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Social cohesion in Germany better than its public reputation


December 11, 2017

Social cohesion in Germany is strong. However, poverty and social exclusion threaten to jeopardize it. Mostly owed to weaker basic economic conditions, social cohesion is lower in the East than in the West. Increasing cultural diversity does not weaken societal cooperation. These are the core results of the newest “Social Cohesion Radar.” The study was conducted by a team of researchers from Jacobs University Bremen, consisting of Dr. Regina Arant, Georgi Dragolov, and Professor Klaus Boehnke as its principal investigator, commissioned by Bertelsmann Stiftung. The research is based on a representative survey of 5.041 participants, conducted by the Institute for Applied Social Sciences infas in spring 2017.

Results show: Against all prophecies of doom that one can read in the media, social cohesion is good in Germany. Growing cultural diversity in particular does not endanger it. There are, however, threats: First and foremost, there is a justice gap perceived by a majority of Germans, and a pronounced split in social cohesion between the East and the West as well as between economically disadvantaged and prosperous regions. In all East German states social cohesion is weaker than in West German states. Reasons are more fragile basic economic conditions, higher unemployment rates and poverty levels in the East. Highest cohesion scores were found for the Saarland, Baden-Württemberg, and Bavaria. These are the results of Bertelsmann Stiftung’s new “Social Cohesion Radar” that measures cohesion in Germany in nine single dimensions, which are then converted into a single overall cohesion score.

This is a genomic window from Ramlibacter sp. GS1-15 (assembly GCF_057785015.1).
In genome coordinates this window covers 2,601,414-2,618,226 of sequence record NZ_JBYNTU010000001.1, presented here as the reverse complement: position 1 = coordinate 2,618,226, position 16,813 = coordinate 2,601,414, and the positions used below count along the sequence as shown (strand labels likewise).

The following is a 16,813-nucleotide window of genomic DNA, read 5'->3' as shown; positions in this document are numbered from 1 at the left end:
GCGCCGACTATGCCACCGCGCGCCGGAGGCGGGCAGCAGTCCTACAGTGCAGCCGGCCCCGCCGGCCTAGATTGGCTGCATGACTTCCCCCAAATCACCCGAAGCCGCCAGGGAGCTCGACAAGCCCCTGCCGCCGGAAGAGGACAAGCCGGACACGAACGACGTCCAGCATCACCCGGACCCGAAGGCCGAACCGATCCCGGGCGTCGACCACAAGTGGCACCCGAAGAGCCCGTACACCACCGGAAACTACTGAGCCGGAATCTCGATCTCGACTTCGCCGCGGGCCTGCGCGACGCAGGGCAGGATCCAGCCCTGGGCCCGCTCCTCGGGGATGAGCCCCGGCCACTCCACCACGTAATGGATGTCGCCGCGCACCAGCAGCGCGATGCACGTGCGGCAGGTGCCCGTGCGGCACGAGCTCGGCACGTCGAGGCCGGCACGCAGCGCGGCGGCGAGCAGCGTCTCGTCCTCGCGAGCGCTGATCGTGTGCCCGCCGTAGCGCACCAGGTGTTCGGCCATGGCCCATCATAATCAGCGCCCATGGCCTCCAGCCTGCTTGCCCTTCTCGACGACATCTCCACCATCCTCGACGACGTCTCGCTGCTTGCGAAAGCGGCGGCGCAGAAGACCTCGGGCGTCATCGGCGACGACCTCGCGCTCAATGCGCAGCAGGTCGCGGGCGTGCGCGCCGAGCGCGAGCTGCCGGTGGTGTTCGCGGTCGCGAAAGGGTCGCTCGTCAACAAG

On a scale from 0 to 100 points the German federal states reach scores between 57 and 63. In spite of these good results, about three-quarters of the participants of the study have the impression that social cohesion is at least in part endangered in Germany. At the same time, 68 percent of the participants evaluate social cohesion in their residential areas as good, only 7 percent as weak. “Concrete everyday experience is better than what people presume for the entire country—or what public debates mirror,” says Stephan Vopel, Program Director at Bertelsmann Stiftung.

Single dimensions offer differential insight